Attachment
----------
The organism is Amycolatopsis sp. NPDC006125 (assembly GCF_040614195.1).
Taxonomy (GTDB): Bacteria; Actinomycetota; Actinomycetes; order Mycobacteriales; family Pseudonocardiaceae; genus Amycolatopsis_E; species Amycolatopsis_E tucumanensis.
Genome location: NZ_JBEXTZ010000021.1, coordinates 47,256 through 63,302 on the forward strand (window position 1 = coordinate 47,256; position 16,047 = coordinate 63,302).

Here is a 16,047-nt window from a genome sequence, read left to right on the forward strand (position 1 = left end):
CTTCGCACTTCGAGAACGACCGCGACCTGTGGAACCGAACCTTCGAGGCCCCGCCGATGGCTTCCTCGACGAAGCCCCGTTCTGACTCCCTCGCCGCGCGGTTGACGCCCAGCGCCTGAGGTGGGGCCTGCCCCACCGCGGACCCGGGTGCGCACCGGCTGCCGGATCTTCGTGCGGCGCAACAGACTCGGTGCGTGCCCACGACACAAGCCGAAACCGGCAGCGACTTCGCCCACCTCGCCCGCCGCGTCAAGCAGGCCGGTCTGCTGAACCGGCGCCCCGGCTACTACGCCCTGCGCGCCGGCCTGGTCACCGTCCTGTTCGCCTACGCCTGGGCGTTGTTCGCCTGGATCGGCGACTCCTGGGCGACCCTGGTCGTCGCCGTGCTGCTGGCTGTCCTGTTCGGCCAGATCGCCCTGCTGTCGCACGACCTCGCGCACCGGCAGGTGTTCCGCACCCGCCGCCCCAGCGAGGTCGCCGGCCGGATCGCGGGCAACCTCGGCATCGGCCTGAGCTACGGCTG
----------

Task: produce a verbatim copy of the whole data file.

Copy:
The organism is Amycolatopsis sp. NPDC006125 (assembly GCF_040614195.1).
Taxonomy (GTDB): Bacteria; Actinomycetota; Actinomycetes; order Mycobacteriales; family Pseudonocardiaceae; genus Amycolatopsis_E; species Amycolatopsis_E tucumanensis.
Genome location: NZ_JBEXTZ010000021.1, coordinates 47,256 through 63,302 on the forward strand (window position 1 = coordinate 47,256; position 16,047 = coordinate 63,302).

Here is a 16,047-nt window from a genome sequence, read left to right on the forward strand (position 1 = left end):
CTTCGCACTTCGAGAACGACCGCGACCTGTGGAACCGAACCTTCGAGGCCCCGCCGATGGCTTCCTCGACGAAGCCCCGTTCTGACTCCCTCGCCGCGCGGTTGACGCCCAGCGCCTGAGGTGGGGCCTGCCCCACCGCGGACCCGGGTGCGCACCGGCTGCCGGATCTTCGTGCGGCGCAACAGACTCGGTGCGTGCCCACGACACAAGCCGAAACCGGCAGCGACTTCGCCCACCTCGCCCGCCGCGTCAAGCAGGCCGGTCTGCTGAACCGGCGCCCCGGCTACTACGCCCTGCGCGCCGGCCTGGTCACCGTCCTGTTCGCCTACGCCTGGGCGTTGTTCGCCTGGATCGGCGACTCCTGGGCGACCCTGGTCGTCGCCGTGCTGCTGGCTGTCCTGTTCGGCCAGATCGCCCTGCTGTCGCACGACCTCGCGCACCGGCAGGTGTTCCGCACCCGCCGCCCCAGCGAGGTCGCCGGCCGGATCGCGGGCAACCTCGGCATCGGCCTGAGCTACGGCTG